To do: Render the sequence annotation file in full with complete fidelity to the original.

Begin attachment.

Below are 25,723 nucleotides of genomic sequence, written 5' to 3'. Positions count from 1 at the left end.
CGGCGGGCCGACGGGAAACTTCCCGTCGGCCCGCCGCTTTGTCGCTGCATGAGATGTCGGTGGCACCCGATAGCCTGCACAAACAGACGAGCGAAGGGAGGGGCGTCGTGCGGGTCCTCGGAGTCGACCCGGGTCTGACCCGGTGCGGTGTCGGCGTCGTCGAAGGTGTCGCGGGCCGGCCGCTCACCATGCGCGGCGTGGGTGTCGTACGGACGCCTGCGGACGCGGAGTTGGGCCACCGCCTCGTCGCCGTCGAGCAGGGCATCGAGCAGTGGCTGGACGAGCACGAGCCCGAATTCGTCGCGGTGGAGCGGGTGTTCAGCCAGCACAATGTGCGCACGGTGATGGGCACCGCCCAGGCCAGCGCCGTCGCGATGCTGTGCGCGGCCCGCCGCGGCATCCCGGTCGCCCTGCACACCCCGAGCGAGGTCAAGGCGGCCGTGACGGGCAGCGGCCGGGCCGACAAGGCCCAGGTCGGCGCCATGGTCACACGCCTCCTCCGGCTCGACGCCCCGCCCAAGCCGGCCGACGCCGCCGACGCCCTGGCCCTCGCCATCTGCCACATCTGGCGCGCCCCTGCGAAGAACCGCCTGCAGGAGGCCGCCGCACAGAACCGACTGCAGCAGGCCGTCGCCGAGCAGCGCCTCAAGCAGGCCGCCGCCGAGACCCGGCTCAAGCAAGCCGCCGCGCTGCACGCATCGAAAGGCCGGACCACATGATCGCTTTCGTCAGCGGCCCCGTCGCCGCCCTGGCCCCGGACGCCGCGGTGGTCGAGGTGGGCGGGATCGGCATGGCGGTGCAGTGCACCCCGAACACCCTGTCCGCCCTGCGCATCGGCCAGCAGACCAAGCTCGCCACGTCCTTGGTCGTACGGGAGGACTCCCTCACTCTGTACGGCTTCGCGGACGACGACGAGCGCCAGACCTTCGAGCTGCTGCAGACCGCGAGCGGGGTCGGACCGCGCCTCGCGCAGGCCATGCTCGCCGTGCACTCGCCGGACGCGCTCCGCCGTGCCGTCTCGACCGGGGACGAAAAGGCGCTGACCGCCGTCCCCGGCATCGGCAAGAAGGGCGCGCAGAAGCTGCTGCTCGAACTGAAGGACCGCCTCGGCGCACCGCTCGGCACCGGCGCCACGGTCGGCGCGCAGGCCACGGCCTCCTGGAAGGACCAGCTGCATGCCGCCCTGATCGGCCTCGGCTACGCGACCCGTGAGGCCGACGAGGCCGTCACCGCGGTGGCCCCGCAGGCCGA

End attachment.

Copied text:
Below are 25,723 nucleotides of genomic sequence, written 5' to 3'. Positions count from 1 at the left end.
CGGCGGGCCGACGGGAAACTTCCCGTCGGCCCGCCGCTTTGTCGCTGCATGAGATGTCGGTGGCACCCGATAGCCTGCACAAACAGACGAGCGAAGGGAGGGGCGTCGTGCGGGTCCTCGGAGTCGACCCGGGTCTGACCCGGTGCGGTGTCGGCGTCGTCGAAGGTGTCGCGGGCCGGCCGCTCACCATGCGCGGCGTGGGTGTCGTACGGACGCCTGCGGACGCGGAGTTGGGCCACCGCCTCGTCGCCGTCGAGCAGGGCATCGAGCAGTGGCTGGACGAGCACGAGCCCGAATTCGTCGCGGTGGAGCGGGTGTTCAGCCAGCACAATGTGCGCACGGTGATGGGCACCGCCCAGGCCAGCGCCGTCGCGATGCTGTGCGCGGCCCGCCGCGGCATCCCGGTCGCCCTGCACACCCCGAGCGAGGTCAAGGCGGCCGTGACGGGCAGCGGCCGGGCCGACAAGGCCCAGGTCGGCGCCATGGTCACACGCCTCCTCCGGCTCGACGCCCCGCCCAAGCCGGCCGACGCCGCCGACGCCCTGGCCCTCGCCATCTGCCACATCTGGCGCGCCCCTGCGAAGAACCGCCTGCAGGAGGCCGCCGCACAGAACCGACTGCAGCAGGCCGTCGCCGAGCAGCGCCTCAAGCAGGCCGCCGCCGAGACCCGGCTCAAGCAAGCCGCCGCGCTGCACGCATCGAAAGGCCGGACCACATGATCGCTTTCGTCAGCGGCCCCGTCGCCGCCCTGGCCCCGGACGCCGCGGTGGTCGAGGTGGGCGGGATCGGCATGGCGGTGCAGTGCACCCCGAACACCCTGTCCGCCCTGCGCATCGGCCAGCAGACCAAGCTCGCCACGTCCTTGGTCGTACGGGAGGACTCCCTCACTCTGTACGGCTTCGCGGACGACGACGAGCGCCAGACCTTCGAGCTGCTGCAGACCGCGAGCGGGGTCGGACCGCGCCTCGCGCAGGCCATGCTCGCCGTGCACTCGCCGGACGCGCTCCGCCGTGCCGTCTCGACCGGGGACGAAAAGGCGCTGACCGCCGTCCCCGGCATCGGCAAGAAGGGCGCGCAGAAGCTGCTGCTCGAACTGAAGGACCGCCTCGGCGCACCGCTCGGCACCGGCGCCACGGTCGGCGCGCAGGCCACGGCCTCCTGGAAGGACCAGCTGCATGCCGCCCTGATCGGCCTCGGCTACGCGACCCGTGAGGCCGACGAGGCCGTCACCGCGGTGGCCCCGCAGGCCGA